Feelings of butterflies and nausea or dread are often associated with anxiety, and this anxiety could be coming from a place of fear associated with not knowing how to do the job, of needing to ask for help, or the fear of not getting the task completed on time.
When you recognise how you feel you can act upon it, and the sooner you act, the less time you will feel stressed, anxious or drained.
Mindfulness is all about focusing your awareness on the present moment, while calmly acknowledging and accepting your feelings, thoughts, and bodily sensations. It similar to interoception, whereby you learn to identify how you feel and connect with emotions, mindfulness can also help to reduce stress and anxiety.
By implementing anxiety-reducing practices into your daily routine, like using a mindfulness app such as Smiling Mind regularly, you can reduce your stress and anxiety levels.
Note: Mindfulness can be difficult and triggering for some people, especially if impacted by significant past trauma. Sitting with one’s thoughts, being mindful and reflecting can possibly trigger and bring up negative thoughts and experiences. This is something you should discuss with your therapist or doctor if you’re considering undertaking mindfulness.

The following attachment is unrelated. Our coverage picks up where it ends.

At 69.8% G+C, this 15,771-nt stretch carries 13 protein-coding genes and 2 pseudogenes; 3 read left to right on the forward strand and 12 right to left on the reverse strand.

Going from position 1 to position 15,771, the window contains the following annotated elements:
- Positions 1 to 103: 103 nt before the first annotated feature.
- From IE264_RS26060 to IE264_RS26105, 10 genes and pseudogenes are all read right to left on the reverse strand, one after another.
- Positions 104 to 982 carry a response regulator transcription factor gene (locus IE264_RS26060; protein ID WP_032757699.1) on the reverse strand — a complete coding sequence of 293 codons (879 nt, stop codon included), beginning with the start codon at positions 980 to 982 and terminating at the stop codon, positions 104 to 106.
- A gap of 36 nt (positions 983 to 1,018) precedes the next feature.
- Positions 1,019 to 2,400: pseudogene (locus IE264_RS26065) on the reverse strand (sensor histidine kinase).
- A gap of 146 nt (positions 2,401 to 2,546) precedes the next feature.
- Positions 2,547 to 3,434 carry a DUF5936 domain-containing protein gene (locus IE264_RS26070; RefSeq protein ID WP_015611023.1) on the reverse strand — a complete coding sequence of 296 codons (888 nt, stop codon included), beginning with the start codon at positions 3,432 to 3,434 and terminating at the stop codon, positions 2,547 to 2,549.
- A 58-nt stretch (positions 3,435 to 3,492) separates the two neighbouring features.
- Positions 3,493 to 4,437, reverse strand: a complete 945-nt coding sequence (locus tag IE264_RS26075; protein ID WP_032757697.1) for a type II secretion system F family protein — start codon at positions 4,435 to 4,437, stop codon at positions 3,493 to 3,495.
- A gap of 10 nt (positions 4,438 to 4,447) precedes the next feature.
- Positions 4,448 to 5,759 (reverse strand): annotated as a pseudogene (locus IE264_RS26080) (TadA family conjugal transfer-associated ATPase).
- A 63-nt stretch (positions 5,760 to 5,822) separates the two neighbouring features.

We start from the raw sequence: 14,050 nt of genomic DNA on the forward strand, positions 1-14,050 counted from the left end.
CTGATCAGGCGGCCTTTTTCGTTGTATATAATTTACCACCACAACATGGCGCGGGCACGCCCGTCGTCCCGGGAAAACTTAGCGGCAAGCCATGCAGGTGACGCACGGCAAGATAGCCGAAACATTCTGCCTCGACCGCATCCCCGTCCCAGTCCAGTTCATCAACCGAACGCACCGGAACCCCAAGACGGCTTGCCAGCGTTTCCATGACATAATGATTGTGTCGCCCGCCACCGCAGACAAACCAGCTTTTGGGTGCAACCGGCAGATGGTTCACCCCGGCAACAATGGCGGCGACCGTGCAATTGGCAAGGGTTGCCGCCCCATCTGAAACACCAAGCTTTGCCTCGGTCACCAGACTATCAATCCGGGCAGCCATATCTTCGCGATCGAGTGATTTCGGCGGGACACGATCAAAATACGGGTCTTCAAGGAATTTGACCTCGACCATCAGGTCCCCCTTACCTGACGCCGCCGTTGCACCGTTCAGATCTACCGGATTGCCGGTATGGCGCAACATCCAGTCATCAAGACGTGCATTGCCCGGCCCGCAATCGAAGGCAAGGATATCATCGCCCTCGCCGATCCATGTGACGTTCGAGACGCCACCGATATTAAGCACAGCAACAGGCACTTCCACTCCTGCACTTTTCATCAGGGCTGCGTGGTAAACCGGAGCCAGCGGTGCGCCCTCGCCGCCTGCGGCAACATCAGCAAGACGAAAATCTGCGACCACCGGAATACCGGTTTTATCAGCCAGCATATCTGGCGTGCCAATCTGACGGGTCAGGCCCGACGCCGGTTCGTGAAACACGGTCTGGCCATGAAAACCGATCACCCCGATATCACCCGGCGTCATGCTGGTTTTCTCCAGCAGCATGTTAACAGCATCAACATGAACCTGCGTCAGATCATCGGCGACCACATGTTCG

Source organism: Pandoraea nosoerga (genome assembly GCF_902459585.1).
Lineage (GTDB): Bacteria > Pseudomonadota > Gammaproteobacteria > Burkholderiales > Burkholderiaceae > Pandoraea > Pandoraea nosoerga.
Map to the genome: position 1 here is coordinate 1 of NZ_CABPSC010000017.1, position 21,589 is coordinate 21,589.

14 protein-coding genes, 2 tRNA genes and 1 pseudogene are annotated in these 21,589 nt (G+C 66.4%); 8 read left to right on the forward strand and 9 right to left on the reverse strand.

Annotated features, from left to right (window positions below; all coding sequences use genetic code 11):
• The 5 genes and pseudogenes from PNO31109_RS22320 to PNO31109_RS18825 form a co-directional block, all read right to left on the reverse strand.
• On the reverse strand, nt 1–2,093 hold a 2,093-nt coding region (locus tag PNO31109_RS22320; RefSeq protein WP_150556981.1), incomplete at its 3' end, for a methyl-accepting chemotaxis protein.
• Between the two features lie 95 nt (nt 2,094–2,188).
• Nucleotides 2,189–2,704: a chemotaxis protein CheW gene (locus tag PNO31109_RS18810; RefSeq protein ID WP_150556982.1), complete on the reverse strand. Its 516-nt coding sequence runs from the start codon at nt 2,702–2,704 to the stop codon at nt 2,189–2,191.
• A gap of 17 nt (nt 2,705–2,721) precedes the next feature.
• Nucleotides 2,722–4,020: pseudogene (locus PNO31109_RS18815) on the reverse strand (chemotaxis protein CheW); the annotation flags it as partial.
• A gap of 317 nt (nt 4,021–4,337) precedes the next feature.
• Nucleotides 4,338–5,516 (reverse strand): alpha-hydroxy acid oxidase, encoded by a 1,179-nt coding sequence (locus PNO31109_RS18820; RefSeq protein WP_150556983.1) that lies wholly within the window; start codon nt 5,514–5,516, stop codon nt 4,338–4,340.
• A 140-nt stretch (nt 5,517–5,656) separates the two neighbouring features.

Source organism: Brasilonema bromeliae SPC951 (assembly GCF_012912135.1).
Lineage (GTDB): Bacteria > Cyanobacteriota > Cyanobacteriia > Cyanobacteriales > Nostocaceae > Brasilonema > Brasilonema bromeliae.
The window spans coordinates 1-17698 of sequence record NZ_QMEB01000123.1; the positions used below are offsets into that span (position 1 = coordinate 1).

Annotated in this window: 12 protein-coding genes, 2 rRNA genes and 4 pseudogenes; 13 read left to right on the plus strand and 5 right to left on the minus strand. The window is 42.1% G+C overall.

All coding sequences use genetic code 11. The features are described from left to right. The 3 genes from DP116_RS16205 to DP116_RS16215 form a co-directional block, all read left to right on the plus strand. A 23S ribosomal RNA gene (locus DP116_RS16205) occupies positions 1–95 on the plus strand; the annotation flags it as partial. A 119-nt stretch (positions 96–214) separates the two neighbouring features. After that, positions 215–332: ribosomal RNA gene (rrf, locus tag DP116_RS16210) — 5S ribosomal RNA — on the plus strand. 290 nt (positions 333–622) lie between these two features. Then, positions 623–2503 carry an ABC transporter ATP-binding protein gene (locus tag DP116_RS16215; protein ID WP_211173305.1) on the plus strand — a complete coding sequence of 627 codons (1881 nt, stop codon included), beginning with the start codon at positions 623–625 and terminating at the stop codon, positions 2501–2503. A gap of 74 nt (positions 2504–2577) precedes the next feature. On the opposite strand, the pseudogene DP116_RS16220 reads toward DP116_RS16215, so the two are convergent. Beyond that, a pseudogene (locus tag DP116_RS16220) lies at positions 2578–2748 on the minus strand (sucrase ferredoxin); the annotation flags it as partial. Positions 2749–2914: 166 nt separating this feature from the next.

Developing healthy self-care practices is important in our day-to-day lives. When we learn to look after ourselves first, we finally appreciate who we are, realising we are worthy and that by setting boundaries and speaking up for ourselves, we are creating a much healthier and happier life for ourselves.
About Barb Cook
Barb is Director of NeuroEmploy, Autism and Neurodiversity Employment Consultant and a registered Developmental Educator (DE) who is passionate in supporting, consulting and mentoring on employment issues for neurodiverse adults and employers. Barb has a Master of Autism (education) with focus on employment from the University of Wollongong, where she is also a tutor in this program and a research assistant in the area of self-determination and self-advocacy for adults on the autism spectrum.
Barb was formally identified on the autism spectrum along with ADHD and phonological dyslexia at age 40, and is editor and co-author of the internationally acclaimed book Spectrum Women: Walking to the Beat of Autism, and editor in chief of Spectrum Women Magazine.
As a Developmental Educator, Barb focuses on developing individualised learning strategies, tools and supports with positive outcomes for individuals across the lifespan. Barb embraces a collaborative approach by working with health and educational professionals, support staff, employers, employees, families and caregivers to develop their skills, knowledge and understanding of a person-centred approach in fostering positive support and enhancement of life outcomes. Barb has extensive experience in working with people on the autism spectrum, ADHD and dyslexia, especially with adults in creating pathways in attaining life goals in the areas of education, employment, health and interpersonal relationships.